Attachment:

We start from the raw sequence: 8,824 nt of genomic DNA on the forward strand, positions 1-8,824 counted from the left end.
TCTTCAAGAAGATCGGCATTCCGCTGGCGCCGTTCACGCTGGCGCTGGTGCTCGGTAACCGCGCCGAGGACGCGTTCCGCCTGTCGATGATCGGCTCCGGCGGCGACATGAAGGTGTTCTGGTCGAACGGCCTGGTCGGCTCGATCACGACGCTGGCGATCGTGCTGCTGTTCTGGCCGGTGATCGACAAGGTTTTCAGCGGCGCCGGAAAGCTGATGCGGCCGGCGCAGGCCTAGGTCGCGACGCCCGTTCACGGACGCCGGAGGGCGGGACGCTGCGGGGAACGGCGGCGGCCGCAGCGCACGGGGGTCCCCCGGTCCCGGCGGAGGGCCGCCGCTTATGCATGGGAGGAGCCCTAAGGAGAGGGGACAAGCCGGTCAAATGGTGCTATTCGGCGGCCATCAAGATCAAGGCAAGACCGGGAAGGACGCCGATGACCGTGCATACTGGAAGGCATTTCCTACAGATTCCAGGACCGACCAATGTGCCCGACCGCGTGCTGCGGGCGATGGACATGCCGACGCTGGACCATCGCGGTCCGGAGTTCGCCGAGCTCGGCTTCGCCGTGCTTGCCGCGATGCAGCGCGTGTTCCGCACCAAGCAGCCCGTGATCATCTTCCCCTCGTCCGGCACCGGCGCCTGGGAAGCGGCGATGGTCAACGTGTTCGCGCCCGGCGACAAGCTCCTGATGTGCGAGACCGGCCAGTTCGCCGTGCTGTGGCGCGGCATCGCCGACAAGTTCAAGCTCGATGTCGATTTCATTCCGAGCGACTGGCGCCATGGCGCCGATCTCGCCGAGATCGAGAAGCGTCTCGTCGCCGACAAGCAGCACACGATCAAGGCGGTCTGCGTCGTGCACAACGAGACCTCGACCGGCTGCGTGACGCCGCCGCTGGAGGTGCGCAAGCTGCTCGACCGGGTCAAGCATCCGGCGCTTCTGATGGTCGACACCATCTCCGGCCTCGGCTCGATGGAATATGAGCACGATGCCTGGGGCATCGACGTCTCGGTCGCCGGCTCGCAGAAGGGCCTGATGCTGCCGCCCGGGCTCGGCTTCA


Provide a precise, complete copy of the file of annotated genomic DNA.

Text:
We start from the raw sequence: 8,824 nt of genomic DNA on the forward strand, positions 1-8,824 counted from the left end.
TCTTCAAGAAGATCGGCATTCCGCTGGCGCCGTTCACGCTGGCGCTGGTGCTCGGTAACCGCGCCGAGGACGCGTTCCGCCTGTCGATGATCGGCTCCGGCGGCGACATGAAGGTGTTCTGGTCGAACGGCCTGGTCGGCTCGATCACGACGCTGGCGATCGTGCTGCTGTTCTGGCCGGTGATCGACAAGGTTTTCAGCGGCGCCGGAAAGCTGATGCGGCCGGCGCAGGCCTAGGTCGCGACGCCCGTTCACGGACGCCGGAGGGCGGGACGCTGCGGGGAACGGCGGCGGCCGCAGCGCACGGGGGTCCCCCGGTCCCGGCGGAGGGCCGCCGCTTATGCATGGGAGGAGCCCTAAGGAGAGGGGACAAGCCGGTCAAATGGTGCTATTCGGCGGCCATCAAGATCAAGGCAAGACCGGGAAGGACGCCGATGACCGTGCATACTGGAAGGCATTTCCTACAGATTCCAGGACCGACCAATGTGCCCGACCGCGTGCTGCGGGCGATGGACATGCCGACGCTGGACCATCGCGGTCCGGAGTTCGCCGAGCTCGGCTTCGCCGTGCTTGCCGCGATGCAGCGCGTGTTCCGCACCAAGCAGCCCGTGATCATCTTCCCCTCGTCCGGCACCGGCGCCTGGGAAGCGGCGATGGTCAACGTGTTCGCGCCCGGCGACAAGCTCCTGATGTGCGAGACCGGCCAGTTCGCCGTGCTGTGGCGCGGCATCGCCGACAAGTTCAAGCTCGATGTCGATTTCATTCCGAGCGACTGGCGCCATGGCGCCGATCTCGCCGAGATCGAGAAGCGTCTCGTCGCCGACAAGCAGCACACGATCAAGGCGGTCTGCGTCGTGCACAACGAGACCTCGACCGGCTGCGTGACGCCGCCGCTGGAGGTGCGCAAGCTGCTCGACCGGGTCAAGCATCCGGCGCTTCTGATGGTCGACACCATCTCCGGCCTCGGCTCGATGGAATATGAGCACGATGCCTGGGGCATCGACGTCTCGGTCGCCGGCTCGCAGAAGGGCCTGATGCTGCCGCCCGGGCTCGGCTTCA